Unintentional opioid misuse: A problem that’s often overlooked

Up to 1 in 4 patients misuses his or her opioid medication1*


Unintentional opioid misuse: A problem that’s often overlooked

Up to 1 in 4 patients misuses his or her opioid medication1*

Misuse can be intentional or unintentional2,3:

  • Unsanctioned use (running out early, binging)2
  • Accessing drugs from other sources (friend, other doctors)2
  • Not taking the medication according to the prescription4

Patients misuse their medication when they alter the route of administration4:

chewing Chewing
crushing Crushing
cutting Cutting
grinding Grinding
65% of patients are unaware that crushing, cutting, or grinding can alter the way an opioid medication works.4†

Find out which patient types may be at risk for unintentional misuse. Download the “Who is at risk?” resource found in the tool bar to the right.

As you know, opioids are not appropriate for all patients. But for those who are ideal candidates, education and practice of safe and proper use is essential for treatment success.

*In a systematic review and data synthesis to clarify and calculate prevalence estimates, misuse was documented in approximately 1 in 4 patients (mean range: 21.7% to 29.3%). Misuse was defined as opioid use contrary to the directed or prescribed pattern of use, regardless of the presence or absence of harm or adverse effects.1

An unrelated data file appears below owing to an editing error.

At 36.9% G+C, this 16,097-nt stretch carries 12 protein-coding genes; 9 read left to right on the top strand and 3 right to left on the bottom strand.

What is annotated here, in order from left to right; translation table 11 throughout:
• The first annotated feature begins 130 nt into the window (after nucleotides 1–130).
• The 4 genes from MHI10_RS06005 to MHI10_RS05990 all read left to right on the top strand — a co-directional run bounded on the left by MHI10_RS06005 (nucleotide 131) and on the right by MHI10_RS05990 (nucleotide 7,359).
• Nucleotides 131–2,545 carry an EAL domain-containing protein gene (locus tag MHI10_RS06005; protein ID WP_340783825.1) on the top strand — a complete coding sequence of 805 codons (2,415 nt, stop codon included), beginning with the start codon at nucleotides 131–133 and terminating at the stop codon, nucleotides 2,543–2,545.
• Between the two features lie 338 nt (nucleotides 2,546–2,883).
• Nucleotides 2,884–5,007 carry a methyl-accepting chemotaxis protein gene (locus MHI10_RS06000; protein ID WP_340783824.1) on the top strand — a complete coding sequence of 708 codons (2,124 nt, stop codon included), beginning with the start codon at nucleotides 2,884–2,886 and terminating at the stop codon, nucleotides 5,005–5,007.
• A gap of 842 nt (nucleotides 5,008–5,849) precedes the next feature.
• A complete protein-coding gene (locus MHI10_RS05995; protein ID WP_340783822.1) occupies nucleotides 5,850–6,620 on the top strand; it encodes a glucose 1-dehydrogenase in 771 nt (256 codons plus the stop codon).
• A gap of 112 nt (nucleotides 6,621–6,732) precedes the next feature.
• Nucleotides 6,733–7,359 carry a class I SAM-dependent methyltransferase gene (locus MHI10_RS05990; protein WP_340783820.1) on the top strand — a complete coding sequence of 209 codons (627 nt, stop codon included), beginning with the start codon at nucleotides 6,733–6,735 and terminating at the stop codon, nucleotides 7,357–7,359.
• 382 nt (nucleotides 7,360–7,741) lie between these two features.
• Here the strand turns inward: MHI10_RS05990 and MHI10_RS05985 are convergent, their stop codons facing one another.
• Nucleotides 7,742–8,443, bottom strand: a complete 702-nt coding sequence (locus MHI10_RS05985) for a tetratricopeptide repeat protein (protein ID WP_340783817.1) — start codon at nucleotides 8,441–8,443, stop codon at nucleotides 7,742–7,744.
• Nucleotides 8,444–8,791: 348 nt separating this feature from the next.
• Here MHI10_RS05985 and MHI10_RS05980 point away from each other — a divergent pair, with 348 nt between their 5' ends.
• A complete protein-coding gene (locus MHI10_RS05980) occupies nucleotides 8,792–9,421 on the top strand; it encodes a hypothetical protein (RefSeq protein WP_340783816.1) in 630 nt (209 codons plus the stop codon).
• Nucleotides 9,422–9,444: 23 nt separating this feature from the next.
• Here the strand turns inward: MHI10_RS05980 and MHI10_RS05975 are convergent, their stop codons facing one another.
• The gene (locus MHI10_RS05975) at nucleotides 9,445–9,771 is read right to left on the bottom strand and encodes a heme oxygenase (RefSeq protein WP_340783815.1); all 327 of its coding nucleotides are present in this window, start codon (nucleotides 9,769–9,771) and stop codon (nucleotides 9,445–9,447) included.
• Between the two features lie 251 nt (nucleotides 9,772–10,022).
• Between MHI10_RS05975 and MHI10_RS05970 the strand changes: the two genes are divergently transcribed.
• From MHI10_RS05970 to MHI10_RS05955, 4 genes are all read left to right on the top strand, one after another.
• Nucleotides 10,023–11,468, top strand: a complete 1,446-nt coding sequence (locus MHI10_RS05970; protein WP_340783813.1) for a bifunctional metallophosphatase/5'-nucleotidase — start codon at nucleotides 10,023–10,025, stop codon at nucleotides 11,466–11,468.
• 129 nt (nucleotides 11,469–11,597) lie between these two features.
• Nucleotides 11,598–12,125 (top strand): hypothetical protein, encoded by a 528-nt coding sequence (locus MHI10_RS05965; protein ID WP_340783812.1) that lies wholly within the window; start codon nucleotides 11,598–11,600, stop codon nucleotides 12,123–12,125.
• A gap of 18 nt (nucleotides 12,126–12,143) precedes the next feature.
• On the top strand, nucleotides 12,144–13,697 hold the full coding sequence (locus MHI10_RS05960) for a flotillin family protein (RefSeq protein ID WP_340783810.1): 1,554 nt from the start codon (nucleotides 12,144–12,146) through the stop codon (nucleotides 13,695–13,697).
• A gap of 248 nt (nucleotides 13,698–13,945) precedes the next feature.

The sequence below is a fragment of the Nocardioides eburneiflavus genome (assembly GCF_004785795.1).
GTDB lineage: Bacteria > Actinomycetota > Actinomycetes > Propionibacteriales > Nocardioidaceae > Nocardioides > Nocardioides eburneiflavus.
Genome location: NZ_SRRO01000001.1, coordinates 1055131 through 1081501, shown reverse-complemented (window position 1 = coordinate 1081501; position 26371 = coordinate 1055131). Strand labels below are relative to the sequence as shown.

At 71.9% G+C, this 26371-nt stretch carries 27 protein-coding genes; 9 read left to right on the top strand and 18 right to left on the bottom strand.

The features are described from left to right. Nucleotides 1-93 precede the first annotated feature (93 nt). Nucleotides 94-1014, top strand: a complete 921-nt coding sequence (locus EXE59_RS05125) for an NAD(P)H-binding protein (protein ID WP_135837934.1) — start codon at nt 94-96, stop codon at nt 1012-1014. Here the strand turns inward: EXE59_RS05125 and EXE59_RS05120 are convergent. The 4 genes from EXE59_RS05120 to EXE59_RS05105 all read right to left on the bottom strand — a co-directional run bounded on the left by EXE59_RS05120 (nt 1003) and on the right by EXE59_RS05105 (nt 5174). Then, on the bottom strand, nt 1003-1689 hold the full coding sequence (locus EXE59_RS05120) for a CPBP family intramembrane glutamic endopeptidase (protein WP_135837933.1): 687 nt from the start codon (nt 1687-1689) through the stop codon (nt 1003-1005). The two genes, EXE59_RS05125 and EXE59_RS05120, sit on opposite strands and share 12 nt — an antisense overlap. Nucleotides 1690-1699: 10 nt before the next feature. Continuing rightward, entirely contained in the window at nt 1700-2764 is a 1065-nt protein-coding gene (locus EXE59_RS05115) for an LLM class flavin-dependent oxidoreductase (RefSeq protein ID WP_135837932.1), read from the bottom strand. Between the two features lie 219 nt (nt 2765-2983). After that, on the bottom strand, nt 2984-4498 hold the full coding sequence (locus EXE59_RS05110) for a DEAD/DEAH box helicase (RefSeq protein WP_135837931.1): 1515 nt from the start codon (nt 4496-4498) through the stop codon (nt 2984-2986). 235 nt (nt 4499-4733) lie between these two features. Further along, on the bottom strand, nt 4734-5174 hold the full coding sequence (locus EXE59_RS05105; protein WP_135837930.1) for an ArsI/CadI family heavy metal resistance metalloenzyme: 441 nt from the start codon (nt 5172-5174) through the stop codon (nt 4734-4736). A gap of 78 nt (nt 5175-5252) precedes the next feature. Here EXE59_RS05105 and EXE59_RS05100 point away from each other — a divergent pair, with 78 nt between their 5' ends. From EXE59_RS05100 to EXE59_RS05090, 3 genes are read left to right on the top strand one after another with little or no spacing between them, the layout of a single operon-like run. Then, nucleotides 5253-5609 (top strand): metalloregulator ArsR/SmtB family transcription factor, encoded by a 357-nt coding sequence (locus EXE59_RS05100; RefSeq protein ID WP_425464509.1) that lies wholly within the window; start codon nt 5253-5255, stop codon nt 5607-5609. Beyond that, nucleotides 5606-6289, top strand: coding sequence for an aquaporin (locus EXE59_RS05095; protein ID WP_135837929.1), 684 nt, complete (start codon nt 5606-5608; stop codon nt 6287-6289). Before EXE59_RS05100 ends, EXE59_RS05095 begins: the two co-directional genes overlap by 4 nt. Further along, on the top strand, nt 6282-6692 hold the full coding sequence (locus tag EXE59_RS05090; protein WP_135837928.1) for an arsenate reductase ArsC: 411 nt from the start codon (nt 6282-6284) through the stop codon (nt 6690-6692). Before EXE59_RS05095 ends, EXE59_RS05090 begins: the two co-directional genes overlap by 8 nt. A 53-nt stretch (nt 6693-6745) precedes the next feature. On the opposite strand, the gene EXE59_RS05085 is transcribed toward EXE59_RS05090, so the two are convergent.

A total of 1021 patients with chronic pain completed an online survey (mean age: 56 years). When asked if cutting, crushing, or grinding opioid medications caused any changes in the way these medications worked, 65% said “No.” Patients were diagnosed with multiple chronic pain conditions; the most common were back pain (75%), joint pain (64%), headaches (39%), and fibromyalgia (39%).4


1. Vowles KE, McEntee ML, Julnes PS, Frohe T, Ney JP, van der Goes DN. Rates of opioid misuse, abuse, and addiction in chronic pain: a systematic review and data synthesis. Pain. 2015;156(4):569-576.

2. Kahan M, Srivastava A, Wilson L, Gourlay D, Midmer D. Misuse of and dependence on opioids: study of chronic pain patients. Can Fam Physician. 2006;52(9):1081-1087.

3. Katz N, Dart RC, Bailey E, Trudeau J, Osgood E, Paillard F. Tampering with prescription opioids: nature and extent of the problem, health consequences, and solutions. Am J Drug Alcohol Abuse. 2011;37(4):205-217.

4. Pergolizzi JV Jr, Taylor R Jr, Nalamachu S, et al. Challenges of treating patients with chronic pain with dysphagia (CPD): physician and patient perspectives. Curr Med Res Opin. 2014;30(2):191-202.